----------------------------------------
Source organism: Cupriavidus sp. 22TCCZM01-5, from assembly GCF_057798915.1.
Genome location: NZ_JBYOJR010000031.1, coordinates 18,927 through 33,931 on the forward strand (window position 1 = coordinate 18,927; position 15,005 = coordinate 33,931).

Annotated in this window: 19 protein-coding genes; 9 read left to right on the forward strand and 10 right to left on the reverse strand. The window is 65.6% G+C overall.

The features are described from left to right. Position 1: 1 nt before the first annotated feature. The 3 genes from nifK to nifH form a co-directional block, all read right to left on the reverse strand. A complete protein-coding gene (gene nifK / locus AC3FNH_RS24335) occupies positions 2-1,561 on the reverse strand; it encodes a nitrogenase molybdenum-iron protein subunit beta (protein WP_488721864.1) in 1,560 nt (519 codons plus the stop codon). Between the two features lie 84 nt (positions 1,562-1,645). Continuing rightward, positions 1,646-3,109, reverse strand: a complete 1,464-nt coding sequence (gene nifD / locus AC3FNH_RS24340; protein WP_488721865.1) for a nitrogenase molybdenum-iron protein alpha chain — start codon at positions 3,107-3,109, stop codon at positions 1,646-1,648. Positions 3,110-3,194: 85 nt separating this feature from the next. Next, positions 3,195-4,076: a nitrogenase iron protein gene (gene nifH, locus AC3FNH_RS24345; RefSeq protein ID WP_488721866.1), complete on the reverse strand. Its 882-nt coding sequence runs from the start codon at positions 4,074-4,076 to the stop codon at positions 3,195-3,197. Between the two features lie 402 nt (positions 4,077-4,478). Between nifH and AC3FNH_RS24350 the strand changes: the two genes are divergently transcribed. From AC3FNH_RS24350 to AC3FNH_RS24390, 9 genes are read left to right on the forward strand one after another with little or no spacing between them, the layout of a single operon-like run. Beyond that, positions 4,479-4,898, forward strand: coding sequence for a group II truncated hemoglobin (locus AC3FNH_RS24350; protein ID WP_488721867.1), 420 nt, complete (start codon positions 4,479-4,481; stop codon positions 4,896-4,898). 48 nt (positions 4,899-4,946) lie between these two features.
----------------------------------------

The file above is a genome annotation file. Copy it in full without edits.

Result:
Source organism: Cupriavidus sp. 22TCCZM01-5, from assembly GCF_057798915.1.
Genome location: NZ_JBYOJR010000031.1, coordinates 18,927 through 33,931 on the forward strand (window position 1 = coordinate 18,927; position 15,005 = coordinate 33,931).

Annotated in this window: 19 protein-coding genes; 9 read left to right on the forward strand and 10 right to left on the reverse strand. The window is 65.6% G+C overall.

The features are described from left to right. Position 1: 1 nt before the first annotated feature. The 3 genes from nifK to nifH form a co-directional block, all read right to left on the reverse strand. A complete protein-coding gene (gene nifK / locus AC3FNH_RS24335) occupies positions 2-1,561 on the reverse strand; it encodes a nitrogenase molybdenum-iron protein subunit beta (protein WP_488721864.1) in 1,560 nt (519 codons plus the stop codon). Between the two features lie 84 nt (positions 1,562-1,645). Continuing rightward, positions 1,646-3,109, reverse strand: a complete 1,464-nt coding sequence (gene nifD / locus AC3FNH_RS24340; protein WP_488721865.1) for a nitrogenase molybdenum-iron protein alpha chain — start codon at positions 3,107-3,109, stop codon at positions 1,646-1,648. Positions 3,110-3,194: 85 nt separating this feature from the next. Next, positions 3,195-4,076: a nitrogenase iron protein gene (gene nifH, locus AC3FNH_RS24345; RefSeq protein ID WP_488721866.1), complete on the reverse strand. Its 882-nt coding sequence runs from the start codon at positions 4,074-4,076 to the stop codon at positions 3,195-3,197. Between the two features lie 402 nt (positions 4,077-4,478). Between nifH and AC3FNH_RS24350 the strand changes: the two genes are divergently transcribed. From AC3FNH_RS24350 to AC3FNH_RS24390, 9 genes are read left to right on the forward strand one after another with little or no spacing between them, the layout of a single operon-like run. Beyond that, positions 4,479-4,898, forward strand: coding sequence for a group II truncated hemoglobin (locus AC3FNH_RS24350; protein ID WP_488721867.1), 420 nt, complete (start codon positions 4,479-4,481; stop codon positions 4,896-4,898). 48 nt (positions 4,899-4,946) lie between these two features.